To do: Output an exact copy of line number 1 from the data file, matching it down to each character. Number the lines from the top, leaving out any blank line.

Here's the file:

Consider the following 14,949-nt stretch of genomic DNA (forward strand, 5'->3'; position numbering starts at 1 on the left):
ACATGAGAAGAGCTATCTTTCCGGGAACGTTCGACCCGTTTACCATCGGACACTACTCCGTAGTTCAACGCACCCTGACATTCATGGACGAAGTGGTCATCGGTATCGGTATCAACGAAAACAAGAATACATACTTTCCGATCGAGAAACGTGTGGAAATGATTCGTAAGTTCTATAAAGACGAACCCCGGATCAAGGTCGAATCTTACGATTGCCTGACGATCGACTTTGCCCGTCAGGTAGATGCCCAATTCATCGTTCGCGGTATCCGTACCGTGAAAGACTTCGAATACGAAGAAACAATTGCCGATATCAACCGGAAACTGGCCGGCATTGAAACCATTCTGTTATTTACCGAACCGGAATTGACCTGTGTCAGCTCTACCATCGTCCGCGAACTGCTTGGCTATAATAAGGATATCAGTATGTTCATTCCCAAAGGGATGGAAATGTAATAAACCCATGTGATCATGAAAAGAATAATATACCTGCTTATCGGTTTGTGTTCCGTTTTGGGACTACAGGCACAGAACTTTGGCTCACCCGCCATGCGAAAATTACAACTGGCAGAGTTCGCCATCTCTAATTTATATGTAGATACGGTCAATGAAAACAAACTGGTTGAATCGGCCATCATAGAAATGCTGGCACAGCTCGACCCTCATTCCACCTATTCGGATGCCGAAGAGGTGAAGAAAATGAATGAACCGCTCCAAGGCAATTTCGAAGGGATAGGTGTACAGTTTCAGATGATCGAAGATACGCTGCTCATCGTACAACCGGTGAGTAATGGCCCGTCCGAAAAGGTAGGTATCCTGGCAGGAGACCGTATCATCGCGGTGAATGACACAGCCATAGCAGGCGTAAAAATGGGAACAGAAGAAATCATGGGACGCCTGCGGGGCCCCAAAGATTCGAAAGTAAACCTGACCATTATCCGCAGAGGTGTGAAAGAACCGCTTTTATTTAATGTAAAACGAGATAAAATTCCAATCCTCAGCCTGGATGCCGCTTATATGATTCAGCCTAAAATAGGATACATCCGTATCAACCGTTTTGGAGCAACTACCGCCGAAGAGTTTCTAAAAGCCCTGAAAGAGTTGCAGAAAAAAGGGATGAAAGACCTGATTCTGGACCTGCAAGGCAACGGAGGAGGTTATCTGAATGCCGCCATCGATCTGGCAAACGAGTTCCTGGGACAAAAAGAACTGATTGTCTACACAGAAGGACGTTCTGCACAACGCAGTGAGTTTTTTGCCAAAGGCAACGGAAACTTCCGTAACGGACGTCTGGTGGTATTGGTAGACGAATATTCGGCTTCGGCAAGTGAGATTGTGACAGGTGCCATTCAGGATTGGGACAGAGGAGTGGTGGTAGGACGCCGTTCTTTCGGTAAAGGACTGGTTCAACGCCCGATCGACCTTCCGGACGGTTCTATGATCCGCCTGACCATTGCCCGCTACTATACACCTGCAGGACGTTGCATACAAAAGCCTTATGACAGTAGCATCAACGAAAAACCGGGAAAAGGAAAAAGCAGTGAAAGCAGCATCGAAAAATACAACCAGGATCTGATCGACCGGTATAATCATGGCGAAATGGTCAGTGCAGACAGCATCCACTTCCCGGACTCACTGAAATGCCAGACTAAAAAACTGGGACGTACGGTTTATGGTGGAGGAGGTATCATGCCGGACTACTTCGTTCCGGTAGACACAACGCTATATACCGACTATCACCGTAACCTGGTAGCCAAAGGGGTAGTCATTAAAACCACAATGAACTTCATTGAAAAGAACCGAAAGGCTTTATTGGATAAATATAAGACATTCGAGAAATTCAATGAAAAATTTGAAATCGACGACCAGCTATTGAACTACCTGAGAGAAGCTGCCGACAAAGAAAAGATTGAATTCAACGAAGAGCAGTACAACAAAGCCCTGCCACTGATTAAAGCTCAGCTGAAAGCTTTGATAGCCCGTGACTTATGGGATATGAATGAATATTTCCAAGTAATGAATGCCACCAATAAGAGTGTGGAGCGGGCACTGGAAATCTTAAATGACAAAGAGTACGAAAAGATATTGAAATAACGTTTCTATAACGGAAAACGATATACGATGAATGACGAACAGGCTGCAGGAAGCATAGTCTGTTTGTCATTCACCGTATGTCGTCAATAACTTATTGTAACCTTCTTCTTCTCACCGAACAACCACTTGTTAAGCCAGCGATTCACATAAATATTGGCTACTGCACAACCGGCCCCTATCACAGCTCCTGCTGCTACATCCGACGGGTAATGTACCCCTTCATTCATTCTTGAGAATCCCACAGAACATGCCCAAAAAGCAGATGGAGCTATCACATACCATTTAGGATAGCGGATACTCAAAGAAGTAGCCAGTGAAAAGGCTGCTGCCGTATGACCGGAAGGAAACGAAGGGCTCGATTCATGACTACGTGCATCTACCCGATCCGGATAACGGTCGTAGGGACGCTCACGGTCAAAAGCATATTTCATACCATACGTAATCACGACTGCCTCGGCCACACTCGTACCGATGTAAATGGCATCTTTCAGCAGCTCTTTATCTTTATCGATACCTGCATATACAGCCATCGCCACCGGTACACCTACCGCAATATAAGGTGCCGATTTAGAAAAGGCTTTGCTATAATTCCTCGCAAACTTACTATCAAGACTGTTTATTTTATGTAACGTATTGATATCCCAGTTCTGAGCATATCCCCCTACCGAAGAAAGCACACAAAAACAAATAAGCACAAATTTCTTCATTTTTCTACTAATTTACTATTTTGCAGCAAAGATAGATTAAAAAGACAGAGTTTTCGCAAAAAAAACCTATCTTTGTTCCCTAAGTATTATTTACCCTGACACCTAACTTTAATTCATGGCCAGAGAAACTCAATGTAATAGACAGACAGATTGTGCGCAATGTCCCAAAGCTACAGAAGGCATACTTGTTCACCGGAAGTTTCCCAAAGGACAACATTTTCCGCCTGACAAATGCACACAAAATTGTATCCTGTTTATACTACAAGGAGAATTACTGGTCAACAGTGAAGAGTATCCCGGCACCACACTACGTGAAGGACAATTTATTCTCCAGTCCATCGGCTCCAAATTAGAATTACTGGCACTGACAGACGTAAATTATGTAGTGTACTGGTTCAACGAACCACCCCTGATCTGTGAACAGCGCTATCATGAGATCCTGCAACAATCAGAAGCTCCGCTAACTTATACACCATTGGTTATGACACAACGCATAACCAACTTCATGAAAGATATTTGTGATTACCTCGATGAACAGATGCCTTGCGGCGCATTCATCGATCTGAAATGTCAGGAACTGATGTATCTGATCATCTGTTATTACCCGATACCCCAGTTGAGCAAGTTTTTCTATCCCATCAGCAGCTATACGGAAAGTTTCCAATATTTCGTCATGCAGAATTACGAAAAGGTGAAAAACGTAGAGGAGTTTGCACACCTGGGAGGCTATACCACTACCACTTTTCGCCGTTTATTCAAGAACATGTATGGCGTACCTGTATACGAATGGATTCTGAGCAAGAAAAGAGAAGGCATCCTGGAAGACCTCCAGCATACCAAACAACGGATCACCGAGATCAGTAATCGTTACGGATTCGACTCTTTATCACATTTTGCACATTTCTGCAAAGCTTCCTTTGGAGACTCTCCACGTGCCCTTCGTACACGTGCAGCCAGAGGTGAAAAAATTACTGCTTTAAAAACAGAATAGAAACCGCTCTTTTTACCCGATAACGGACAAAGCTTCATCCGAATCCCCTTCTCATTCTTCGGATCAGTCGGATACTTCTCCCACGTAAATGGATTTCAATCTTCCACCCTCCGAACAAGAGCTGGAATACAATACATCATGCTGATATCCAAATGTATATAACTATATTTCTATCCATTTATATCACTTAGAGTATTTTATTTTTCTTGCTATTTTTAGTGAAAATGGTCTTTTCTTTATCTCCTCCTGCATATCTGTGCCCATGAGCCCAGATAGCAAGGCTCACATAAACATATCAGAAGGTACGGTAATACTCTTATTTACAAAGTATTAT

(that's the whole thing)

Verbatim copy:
Consider the following 14,949-nt stretch of genomic DNA (forward strand, 5'->3'; position numbering starts at 1 on the left):